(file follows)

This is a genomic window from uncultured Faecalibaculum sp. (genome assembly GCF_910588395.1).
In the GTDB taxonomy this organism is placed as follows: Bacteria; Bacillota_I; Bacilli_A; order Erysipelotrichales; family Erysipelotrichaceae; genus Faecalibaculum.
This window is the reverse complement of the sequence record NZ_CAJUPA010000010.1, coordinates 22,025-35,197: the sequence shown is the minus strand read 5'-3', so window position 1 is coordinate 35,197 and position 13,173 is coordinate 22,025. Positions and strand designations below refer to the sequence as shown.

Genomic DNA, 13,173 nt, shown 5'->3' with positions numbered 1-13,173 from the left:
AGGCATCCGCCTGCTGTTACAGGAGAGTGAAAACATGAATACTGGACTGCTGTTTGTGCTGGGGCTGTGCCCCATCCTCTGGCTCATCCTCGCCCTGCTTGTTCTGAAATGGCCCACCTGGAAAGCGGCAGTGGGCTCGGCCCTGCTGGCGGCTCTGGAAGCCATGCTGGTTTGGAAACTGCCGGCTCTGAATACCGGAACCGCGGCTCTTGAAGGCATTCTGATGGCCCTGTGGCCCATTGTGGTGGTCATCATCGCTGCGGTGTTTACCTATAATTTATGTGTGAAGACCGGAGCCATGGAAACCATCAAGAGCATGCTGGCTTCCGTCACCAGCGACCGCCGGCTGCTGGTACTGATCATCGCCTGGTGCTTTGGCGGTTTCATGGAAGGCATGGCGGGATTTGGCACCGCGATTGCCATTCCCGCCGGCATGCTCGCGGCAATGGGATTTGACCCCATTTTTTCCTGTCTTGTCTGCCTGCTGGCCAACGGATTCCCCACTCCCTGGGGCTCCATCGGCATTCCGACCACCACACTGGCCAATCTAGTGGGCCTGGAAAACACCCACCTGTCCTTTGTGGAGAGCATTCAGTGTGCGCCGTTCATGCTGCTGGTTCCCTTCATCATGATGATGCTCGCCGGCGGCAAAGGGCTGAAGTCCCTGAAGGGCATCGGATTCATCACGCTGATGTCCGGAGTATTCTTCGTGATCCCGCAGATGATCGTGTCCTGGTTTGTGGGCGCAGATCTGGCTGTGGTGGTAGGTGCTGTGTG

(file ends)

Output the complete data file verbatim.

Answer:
This is a genomic window from uncultured Faecalibaculum sp. (genome assembly GCF_910588395.1).
In the GTDB taxonomy this organism is placed as follows: Bacteria; Bacillota_I; Bacilli_A; order Erysipelotrichales; family Erysipelotrichaceae; genus Faecalibaculum.
This window is the reverse complement of the sequence record NZ_CAJUPA010000010.1, coordinates 22,025-35,197: the sequence shown is the minus strand read 5'-3', so window position 1 is coordinate 35,197 and position 13,173 is coordinate 22,025. Positions and strand designations below refer to the sequence as shown.

Genomic DNA, 13,173 nt, shown 5'->3' with positions numbered 1-13,173 from the left:
AGGCATCCGCCTGCTGTTACAGGAGAGTGAAAACATGAATACTGGACTGCTGTTTGTGCTGGGGCTGTGCCCCATCCTCTGGCTCATCCTCGCCCTGCTTGTTCTGAAATGGCCCACCTGGAAAGCGGCAGTGGGCTCGGCCCTGCTGGCGGCTCTGGAAGCCATGCTGGTTTGGAAACTGCCGGCTCTGAATACCGGAACCGCGGCTCTTGAAGGCATTCTGATGGCCCTGTGGCCCATTGTGGTGGTCATCATCGCTGCGGTGTTTACCTATAATTTATGTGTGAAGACCGGAGCCATGGAAACCATCAAGAGCATGCTGGCTTCCGTCACCAGCGACCGCCGGCTGCTGGTACTGATCATCGCCTGGTGCTTTGGCGGTTTCATGGAAGGCATGGCGGGATTTGGCACCGCGATTGCCATTCCCGCCGGCATGCTCGCGGCAATGGGATTTGACCCCATTTTTTCCTGTCTTGTCTGCCTGCTGGCCAACGGATTCCCCACTCCCTGGGGCTCCATCGGCATTCCGACCACCACACTGGCCAATCTAGTGGGCCTGGAAAACACCCACCTGTCCTTTGTGGAGAGCATTCAGTGTGCGCCGTTCATGCTGCTGGTTCCCTTCATCATGATGATGCTCGCCGGCGGCAAAGGGCTGAAGTCCCTGAAGGGCATCGGATTCATCACGCTGATGTCCGGAGTATTCTTCGTGATCCCGCAGATGATCGTGTCCTGGTTTGTGGGCGCAGATCTGGCTGTGGTGGTAGGTGCTGTGTG